Over the years, the 12 CV, a shining star in the Renault range, would evolve to deliver consistent quality. The 1921 version had to weather the crisis sweeping across France at the time.
A more affordable range
In the aftermath of the First World War, Renault revamped its range. While the new 10 CV met demands for a simple and affordable car, some upgrades were made to the 12 CV 1914 model, and the 1921 JM boasted a lighter, more powerful engine. It was also more compact and was equipped with a new rear suspension.
At this time, France was in crisis and undergoing a serious overhaul of its outdated production methods. This had a significant impact on Renault’s sales. In 1921, Renault produced 5,883 vehicles compared to 10,700 in the previous year.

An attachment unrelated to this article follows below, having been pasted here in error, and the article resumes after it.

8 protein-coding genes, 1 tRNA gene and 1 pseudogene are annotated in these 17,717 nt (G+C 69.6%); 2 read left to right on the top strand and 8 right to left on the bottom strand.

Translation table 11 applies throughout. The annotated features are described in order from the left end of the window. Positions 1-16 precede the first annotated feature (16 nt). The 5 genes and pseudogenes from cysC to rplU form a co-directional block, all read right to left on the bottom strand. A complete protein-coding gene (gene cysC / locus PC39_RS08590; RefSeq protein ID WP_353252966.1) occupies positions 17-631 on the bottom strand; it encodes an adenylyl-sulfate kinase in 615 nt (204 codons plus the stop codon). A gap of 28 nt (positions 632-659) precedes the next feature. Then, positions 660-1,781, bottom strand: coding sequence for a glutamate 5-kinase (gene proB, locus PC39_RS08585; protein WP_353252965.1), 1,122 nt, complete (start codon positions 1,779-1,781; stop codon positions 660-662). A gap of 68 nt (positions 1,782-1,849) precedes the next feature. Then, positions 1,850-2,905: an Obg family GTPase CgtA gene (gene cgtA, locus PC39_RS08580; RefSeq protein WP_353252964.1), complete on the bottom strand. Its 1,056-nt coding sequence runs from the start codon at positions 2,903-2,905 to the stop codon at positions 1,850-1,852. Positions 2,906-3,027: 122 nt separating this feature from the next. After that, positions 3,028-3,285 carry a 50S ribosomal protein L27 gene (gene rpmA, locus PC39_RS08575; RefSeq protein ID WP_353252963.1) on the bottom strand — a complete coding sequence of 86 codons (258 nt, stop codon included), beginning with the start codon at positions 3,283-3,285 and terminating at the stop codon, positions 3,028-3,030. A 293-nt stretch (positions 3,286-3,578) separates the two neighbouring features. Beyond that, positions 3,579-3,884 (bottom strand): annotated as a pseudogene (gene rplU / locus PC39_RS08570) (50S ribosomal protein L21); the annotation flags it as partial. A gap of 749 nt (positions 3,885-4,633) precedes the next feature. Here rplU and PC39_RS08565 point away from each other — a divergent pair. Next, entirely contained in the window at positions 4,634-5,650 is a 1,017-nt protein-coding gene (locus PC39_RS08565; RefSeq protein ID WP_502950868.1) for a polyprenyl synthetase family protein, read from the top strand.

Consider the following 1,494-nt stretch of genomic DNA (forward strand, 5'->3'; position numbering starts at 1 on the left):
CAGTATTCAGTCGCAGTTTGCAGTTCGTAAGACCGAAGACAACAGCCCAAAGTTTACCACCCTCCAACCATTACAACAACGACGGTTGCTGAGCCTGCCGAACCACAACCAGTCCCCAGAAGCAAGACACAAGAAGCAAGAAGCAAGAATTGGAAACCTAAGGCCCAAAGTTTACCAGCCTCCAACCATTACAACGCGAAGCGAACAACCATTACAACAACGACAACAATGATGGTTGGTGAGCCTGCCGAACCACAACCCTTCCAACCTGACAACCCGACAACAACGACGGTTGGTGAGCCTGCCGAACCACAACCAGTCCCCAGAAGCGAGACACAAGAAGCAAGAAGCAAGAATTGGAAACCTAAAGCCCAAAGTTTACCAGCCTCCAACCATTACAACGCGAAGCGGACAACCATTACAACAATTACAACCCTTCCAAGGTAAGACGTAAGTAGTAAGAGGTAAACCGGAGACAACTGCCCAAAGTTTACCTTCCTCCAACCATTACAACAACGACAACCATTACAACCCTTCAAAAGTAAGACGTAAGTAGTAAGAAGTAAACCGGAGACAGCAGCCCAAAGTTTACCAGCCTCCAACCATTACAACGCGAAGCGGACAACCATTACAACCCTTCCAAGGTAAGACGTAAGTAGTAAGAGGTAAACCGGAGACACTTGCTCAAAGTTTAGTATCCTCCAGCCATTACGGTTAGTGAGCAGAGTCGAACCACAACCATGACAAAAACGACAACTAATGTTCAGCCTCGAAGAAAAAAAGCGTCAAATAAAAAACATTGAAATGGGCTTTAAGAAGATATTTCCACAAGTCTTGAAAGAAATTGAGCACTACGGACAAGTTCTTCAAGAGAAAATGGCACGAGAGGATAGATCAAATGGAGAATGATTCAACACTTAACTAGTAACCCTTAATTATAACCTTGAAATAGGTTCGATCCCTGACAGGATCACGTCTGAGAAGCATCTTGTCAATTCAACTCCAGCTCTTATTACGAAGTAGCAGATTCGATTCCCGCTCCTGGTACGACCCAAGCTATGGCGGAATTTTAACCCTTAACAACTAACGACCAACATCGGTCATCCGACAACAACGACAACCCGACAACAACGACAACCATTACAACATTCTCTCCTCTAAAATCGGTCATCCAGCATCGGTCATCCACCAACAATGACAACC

A strategy to stand up to the competition
Like Ford in the United States, Renault had to streamline its production methods to reduce costs and remain competitive. Renault went to work. During this time, the company also integrated new production processes in order to cut back on outsourcing. Starting in 1919, it was already producing its own crude steel. At the end of the crisis in 1922, Renault, thanks to its efforts, would emerge stronger than ever.